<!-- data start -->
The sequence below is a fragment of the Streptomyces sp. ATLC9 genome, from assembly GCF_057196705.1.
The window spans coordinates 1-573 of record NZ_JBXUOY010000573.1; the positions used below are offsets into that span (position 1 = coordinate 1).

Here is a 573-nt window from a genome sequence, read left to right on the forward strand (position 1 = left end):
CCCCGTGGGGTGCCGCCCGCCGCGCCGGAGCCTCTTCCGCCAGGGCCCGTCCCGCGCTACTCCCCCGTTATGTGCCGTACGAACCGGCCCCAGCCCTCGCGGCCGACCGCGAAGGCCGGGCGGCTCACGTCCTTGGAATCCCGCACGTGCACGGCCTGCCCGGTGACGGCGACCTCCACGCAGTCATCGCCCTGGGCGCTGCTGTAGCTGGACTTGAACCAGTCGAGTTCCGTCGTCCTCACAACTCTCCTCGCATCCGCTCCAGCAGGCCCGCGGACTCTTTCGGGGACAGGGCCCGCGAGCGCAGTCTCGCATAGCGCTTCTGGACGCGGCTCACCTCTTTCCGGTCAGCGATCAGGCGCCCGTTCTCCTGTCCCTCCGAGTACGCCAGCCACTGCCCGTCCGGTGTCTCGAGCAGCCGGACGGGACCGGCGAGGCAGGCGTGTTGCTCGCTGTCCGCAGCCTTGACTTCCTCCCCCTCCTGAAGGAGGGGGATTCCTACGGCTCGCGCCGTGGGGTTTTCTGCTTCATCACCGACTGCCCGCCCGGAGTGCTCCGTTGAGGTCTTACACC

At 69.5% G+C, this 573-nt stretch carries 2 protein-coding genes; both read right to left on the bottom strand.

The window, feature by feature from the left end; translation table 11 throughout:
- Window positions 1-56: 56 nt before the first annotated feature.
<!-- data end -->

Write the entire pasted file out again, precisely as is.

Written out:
The sequence below is a fragment of the Streptomyces sp. ATLC9 genome, from assembly GCF_057196705.1.
The window spans coordinates 1-573 of record NZ_JBXUOY010000573.1; the positions used below are offsets into that span (position 1 = coordinate 1).

Here is a 573-nt window from a genome sequence, read left to right on the forward strand (position 1 = left end):
CCCCGTGGGGTGCCGCCCGCCGCGCCGGAGCCTCTTCCGCCAGGGCCCGTCCCGCGCTACTCCCCCGTTATGTGCCGTACGAACCGGCCCCAGCCCTCGCGGCCGACCGCGAAGGCCGGGCGGCTCACGTCCTTGGAATCCCGCACGTGCACGGCCTGCCCGGTGACGGCGACCTCCACGCAGTCATCGCCCTGGGCGCTGCTGTAGCTGGACTTGAACCAGTCGAGTTCCGTCGTCCTCACAACTCTCCTCGCATCCGCTCCAGCAGGCCCGCGGACTCTTTCGGGGACAGGGCCCGCGAGCGCAGTCTCGCATAGCGCTTCTGGACGCGGCTCACCTCTTTCCGGTCAGCGATCAGGCGCCCGTTCTCCTGTCCCTCCGAGTACGCCAGCCACTGCCCGTCCGGTGTCTCGAGCAGCCGGACGGGACCGGCGAGGCAGGCGTGTTGCTCGCTGTCCGCAGCCTTGACTTCCTCCCCCTCCTGAAGGAGGGGGATTCCTACGGCTCGCGCCGTGGGGTTTTCTGCTTCATCACCGACTGCCCGCCCGGAGTGCTCCGTTGAGGTCTTACACC

At 69.5% G+C, this 573-nt stretch carries 2 protein-coding genes; both read right to left on the bottom strand.

The window, feature by feature from the left end; translation table 11 throughout:
- Window positions 1-56: 56 nt before the first annotated feature.